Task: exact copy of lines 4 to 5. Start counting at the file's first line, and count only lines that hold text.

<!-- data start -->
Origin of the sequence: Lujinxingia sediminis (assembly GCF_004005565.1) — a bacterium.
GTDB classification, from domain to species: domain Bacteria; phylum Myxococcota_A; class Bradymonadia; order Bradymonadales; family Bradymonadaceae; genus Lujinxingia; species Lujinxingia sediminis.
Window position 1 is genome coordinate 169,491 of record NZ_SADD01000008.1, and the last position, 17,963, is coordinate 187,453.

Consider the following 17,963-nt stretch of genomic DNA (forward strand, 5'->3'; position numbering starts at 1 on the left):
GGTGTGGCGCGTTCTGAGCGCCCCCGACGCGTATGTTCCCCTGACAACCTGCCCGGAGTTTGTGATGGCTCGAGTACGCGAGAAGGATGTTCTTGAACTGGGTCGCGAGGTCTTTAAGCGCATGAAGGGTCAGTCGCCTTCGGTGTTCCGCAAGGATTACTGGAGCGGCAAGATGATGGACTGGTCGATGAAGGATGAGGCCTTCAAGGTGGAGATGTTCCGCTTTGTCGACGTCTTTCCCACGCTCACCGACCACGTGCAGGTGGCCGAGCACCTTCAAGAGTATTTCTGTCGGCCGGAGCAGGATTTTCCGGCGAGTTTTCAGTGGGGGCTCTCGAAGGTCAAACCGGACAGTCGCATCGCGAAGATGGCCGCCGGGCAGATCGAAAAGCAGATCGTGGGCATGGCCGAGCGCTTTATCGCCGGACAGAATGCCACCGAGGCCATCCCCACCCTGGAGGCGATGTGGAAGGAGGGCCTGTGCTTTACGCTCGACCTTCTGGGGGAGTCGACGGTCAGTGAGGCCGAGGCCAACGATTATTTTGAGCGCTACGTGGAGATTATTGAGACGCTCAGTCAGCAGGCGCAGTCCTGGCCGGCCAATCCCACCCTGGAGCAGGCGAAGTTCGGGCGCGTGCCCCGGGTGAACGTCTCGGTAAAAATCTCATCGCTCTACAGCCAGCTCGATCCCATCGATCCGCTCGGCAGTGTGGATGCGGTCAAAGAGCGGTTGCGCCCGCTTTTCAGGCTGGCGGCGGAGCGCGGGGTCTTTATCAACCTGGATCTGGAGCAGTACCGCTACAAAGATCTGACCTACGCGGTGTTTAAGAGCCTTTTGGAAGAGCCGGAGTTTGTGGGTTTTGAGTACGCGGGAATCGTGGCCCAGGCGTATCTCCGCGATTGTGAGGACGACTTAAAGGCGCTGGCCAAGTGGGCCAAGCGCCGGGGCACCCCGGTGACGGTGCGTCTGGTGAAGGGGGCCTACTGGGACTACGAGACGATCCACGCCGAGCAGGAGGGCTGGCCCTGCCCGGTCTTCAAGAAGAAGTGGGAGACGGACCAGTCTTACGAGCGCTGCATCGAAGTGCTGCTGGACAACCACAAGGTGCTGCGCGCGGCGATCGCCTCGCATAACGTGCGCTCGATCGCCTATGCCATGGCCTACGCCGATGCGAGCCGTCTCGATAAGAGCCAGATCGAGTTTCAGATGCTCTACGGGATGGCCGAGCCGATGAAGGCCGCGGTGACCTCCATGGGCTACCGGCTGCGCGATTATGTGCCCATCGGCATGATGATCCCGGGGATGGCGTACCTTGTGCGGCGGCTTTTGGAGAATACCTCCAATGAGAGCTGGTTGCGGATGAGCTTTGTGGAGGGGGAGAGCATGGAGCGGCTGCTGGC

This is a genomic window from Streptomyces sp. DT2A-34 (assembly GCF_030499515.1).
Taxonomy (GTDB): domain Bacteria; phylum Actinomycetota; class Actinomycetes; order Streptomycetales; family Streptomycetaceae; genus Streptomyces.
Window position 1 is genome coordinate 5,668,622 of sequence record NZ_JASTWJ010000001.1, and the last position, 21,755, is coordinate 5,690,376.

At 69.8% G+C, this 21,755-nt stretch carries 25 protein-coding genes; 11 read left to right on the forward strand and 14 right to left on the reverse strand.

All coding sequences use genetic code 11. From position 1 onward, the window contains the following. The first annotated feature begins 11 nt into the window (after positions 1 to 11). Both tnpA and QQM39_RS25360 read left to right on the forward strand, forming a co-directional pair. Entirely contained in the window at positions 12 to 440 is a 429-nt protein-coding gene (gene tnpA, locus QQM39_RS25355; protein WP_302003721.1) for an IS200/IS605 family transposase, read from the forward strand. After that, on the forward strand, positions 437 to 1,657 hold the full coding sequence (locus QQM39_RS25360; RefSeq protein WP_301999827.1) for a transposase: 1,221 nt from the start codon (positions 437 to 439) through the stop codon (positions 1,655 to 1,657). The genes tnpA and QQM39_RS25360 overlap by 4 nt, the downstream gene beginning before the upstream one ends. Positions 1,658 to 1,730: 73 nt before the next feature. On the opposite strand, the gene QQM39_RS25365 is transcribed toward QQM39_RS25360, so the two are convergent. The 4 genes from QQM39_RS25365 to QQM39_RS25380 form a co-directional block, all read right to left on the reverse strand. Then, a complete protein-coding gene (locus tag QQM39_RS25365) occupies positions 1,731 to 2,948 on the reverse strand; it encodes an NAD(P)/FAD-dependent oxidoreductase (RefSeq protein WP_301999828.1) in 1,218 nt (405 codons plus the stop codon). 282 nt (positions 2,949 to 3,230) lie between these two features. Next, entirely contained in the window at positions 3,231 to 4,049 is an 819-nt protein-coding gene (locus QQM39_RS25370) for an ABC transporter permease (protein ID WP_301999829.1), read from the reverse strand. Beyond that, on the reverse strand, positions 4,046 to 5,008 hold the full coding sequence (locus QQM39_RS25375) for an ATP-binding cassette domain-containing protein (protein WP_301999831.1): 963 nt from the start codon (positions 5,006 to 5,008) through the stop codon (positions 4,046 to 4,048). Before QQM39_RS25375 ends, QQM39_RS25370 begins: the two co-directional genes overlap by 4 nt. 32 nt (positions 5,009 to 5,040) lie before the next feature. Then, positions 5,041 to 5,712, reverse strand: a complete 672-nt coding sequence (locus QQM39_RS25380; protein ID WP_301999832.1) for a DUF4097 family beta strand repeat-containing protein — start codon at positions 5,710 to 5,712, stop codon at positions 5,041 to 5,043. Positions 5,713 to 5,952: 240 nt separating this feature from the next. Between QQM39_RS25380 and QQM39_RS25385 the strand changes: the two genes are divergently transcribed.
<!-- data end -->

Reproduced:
Consider the following 17,963-nt stretch of genomic DNA (forward strand, 5'->3'; position numbering starts at 1 on the left):
GGTGTGGCGCGTTCTGAGCGCCCCCGACGCGTATGTTCCCCTGACAACCTGCCCGGAGTTTGTGATGGCTCGAGTACGCGAGAAGGATGTTCTTGAACTGGGTCGCGAGGTCTTTAAGCGCATGAAGGGTCAGTCGCCTTCGGTGTTCCGCAAGGATTACTGGAGCGGCAAGATGATGGACTGGTCGATGAAGGATGAGGCCTTCAAGGTGGAGATGTTCCGCTTTGTCGACGTCTTTCCCACGCTCACCGACCACGTGCAGGTGGCCGAGCACCTTCAAGAGTATTTCTGTCGGCCGGAGCAGGATTTTCCGGCGAGTTTTCAGTGGGGGCTCTCGAAGGTCAAACCGGACAGTCGCATCGCGAAGATGGCCGCCGGGCAGATCGAAAAGCAGATCGTGGGCATGGCCGAGCGCTTTATCGCCGGACAGAATGCCACCGAGGCCATCCCCACCCTGGAGGCGATGTGGAAGGAGGGCCTGTGCTTTACGCTCGACCTTCTGGGGGAGTCGACGGTCAGTGAGGCCGAGGCCAACGATTATTTTGAGCGCTACGTGGAGATTATTGAGACGCTCAGTCAGCAGGCGCAGTCCTGGCCGGCCAATCCCACCCTGGAGCAGGCGAAGTTCGGGCGCGTGCCCCGGGTGAACGTCTCGGTAAAAATCTCATCGCTCTACAGCCAGCTCGATCCCATCGATCCGCTCGGCAGTGTGGATGCGGTCAAAGAGCGGTTGCGCCCGCTTTTCAGGCTGGCGGCGGAGCGCGGGGTCTTTATCAACCTGGATCTGGAGCAGTACCGCTACAAAGATCTGACCTACGCGGTGTTTAAGAGCCTTTTGGAAGAGCCGGAGTTTGTGGGTTTTGAGTACGCGGGAATCGTGGCCCAGGCGTATCTCCGCGATTGTGAGGACGACTTAAAGGCGCTGGCCAAGTGGGCCAAGCGCCGGGGCACCCCGGTGACGGTGCGTCTGGTGAAGGGGGCCTACTGGGACTACGAGACGATCCACGCCGAGCAGGAGGGCTGGCCCTGCCCGGTCTTCAAGAAGAAGTGGGAGACGGACCAGTCTTACGAGCGCTGCATCGAAGTGCTGCTGGACAACCACAAGGTGCTGCGCGCGGCGATCGCCTCGCATAACGTGCGCTCGATCGCCTATGCCATGGCCTACGCCGATGCGAGCCGTCTCGATAAGAGCCAGATCGAGTTTCAGATGCTCTACGGGATGGCCGAGCCGATGAAGGCCGCGGTGACCTCCATGGGCTACCGGCTGCGCGATTATGTGCCCATCGGCATGATGATCCCGGGGATGGCGTACCTTGTGCGGCGGCTTTTGGAGAATACCTCCAATGAGAGCTGGTTGCGGATGAGCTTTGTGGAGGGGGAGAGCATGGAGCGGCTGCTGGC